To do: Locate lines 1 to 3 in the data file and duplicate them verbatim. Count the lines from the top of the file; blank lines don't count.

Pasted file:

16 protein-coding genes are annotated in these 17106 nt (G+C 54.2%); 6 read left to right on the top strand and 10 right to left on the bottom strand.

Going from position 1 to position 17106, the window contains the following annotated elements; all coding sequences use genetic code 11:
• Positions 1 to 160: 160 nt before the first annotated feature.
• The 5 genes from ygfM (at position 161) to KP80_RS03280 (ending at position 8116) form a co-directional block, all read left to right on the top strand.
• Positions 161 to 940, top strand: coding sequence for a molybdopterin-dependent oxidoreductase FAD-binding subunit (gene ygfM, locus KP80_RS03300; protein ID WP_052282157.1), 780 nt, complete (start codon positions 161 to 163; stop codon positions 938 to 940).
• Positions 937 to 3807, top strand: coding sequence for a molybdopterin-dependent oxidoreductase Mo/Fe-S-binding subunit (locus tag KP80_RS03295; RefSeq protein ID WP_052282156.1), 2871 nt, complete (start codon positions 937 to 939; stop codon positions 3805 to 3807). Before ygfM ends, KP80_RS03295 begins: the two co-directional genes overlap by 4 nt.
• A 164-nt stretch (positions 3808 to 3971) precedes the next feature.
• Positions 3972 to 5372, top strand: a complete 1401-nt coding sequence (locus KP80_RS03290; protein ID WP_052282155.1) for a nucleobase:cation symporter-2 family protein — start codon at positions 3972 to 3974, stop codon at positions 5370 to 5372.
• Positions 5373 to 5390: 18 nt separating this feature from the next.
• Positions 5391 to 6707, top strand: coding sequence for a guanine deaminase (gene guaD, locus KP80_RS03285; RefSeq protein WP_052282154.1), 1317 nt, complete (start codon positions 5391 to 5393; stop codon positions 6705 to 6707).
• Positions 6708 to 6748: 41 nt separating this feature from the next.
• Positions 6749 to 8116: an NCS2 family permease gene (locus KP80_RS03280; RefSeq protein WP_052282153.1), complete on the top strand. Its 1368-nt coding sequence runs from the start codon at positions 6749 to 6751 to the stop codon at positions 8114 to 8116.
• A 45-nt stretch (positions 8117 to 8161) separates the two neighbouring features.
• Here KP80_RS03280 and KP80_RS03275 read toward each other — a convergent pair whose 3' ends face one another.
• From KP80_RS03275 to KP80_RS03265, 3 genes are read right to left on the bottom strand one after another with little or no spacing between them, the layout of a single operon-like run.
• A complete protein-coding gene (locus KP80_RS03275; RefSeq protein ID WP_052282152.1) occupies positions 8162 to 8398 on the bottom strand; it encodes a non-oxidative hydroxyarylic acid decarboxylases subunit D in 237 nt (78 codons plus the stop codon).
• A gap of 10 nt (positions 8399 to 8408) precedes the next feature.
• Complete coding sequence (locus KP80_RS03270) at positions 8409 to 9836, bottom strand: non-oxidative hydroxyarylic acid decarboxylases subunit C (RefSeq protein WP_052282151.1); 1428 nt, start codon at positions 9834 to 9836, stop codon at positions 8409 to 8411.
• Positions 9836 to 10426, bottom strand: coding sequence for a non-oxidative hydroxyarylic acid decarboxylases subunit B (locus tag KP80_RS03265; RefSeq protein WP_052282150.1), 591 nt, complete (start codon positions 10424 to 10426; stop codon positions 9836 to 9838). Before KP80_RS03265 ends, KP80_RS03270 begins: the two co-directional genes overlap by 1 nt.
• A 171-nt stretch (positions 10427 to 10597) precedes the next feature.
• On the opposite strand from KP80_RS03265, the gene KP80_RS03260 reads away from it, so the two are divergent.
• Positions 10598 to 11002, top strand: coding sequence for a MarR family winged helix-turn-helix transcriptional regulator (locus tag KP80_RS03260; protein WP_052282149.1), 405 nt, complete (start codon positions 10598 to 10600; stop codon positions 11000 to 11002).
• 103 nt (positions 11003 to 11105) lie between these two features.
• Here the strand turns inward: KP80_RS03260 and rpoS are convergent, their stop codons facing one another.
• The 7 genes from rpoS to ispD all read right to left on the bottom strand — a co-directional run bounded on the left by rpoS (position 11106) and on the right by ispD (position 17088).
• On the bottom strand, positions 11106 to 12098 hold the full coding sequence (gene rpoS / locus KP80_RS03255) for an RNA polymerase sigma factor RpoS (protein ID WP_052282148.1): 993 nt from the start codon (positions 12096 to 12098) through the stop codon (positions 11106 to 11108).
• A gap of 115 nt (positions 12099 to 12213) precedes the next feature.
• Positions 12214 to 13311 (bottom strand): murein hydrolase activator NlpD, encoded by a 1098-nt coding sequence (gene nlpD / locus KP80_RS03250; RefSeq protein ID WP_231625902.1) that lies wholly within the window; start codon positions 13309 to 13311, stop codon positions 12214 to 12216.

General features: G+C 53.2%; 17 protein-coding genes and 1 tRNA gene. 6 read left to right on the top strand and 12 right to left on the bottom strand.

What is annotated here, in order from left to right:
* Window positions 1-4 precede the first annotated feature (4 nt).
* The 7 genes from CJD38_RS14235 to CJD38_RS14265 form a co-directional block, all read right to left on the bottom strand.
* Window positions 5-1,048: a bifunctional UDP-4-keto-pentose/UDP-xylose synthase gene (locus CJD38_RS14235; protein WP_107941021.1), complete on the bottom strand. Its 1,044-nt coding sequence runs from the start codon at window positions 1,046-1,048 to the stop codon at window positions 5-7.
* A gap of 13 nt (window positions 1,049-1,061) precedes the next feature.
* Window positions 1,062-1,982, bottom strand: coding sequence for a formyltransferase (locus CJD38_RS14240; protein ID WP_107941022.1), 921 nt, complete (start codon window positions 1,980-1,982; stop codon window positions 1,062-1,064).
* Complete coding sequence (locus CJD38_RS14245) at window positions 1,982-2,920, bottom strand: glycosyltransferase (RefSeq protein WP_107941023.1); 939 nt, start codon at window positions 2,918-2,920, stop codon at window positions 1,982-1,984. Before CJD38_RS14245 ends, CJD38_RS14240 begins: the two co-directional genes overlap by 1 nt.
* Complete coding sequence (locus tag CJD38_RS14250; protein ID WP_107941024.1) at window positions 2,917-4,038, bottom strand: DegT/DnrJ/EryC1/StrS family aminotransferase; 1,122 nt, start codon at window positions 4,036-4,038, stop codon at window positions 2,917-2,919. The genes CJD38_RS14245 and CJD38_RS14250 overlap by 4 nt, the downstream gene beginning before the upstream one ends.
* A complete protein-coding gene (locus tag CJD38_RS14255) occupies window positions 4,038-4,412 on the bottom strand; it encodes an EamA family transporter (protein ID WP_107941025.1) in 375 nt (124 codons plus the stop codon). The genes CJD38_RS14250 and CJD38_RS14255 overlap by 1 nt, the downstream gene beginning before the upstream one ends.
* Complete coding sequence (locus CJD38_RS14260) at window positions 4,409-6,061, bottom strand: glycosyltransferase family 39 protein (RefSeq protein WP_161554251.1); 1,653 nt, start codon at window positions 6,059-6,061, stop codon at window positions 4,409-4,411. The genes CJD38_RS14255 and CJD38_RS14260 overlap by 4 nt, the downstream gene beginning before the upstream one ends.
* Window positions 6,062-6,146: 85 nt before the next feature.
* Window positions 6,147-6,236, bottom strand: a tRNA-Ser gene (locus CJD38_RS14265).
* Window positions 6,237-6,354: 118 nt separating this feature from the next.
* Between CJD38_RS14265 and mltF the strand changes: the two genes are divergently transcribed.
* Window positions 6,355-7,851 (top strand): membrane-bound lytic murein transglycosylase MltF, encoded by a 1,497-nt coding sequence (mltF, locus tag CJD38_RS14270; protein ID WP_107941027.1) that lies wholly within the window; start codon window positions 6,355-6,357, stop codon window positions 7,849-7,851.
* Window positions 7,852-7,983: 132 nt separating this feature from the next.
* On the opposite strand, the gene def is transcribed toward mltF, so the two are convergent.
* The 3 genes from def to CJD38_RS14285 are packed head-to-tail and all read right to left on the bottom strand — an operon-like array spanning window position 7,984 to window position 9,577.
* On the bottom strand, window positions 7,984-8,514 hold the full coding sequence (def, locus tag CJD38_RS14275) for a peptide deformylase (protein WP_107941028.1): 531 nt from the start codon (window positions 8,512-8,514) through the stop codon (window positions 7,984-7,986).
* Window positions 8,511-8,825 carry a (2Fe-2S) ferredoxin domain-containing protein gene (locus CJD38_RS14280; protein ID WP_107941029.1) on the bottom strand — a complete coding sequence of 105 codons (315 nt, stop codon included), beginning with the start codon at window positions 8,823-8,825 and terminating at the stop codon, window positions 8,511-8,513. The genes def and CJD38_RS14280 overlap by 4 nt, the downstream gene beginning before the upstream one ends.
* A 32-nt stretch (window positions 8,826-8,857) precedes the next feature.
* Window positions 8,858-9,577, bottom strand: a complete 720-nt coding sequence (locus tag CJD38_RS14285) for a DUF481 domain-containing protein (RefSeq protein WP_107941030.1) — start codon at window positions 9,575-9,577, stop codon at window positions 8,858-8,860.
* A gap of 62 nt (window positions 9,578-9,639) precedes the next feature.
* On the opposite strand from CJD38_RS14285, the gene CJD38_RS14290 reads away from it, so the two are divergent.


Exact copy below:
16 protein-coding genes are annotated in these 17106 nt (G+C 54.2%); 6 read left to right on the top strand and 10 right to left on the bottom strand.

Going from position 1 to position 17106, the window contains the following annotated elements; all coding sequences use genetic code 11:
• Positions 1 to 160: 160 nt before the first annotated feature.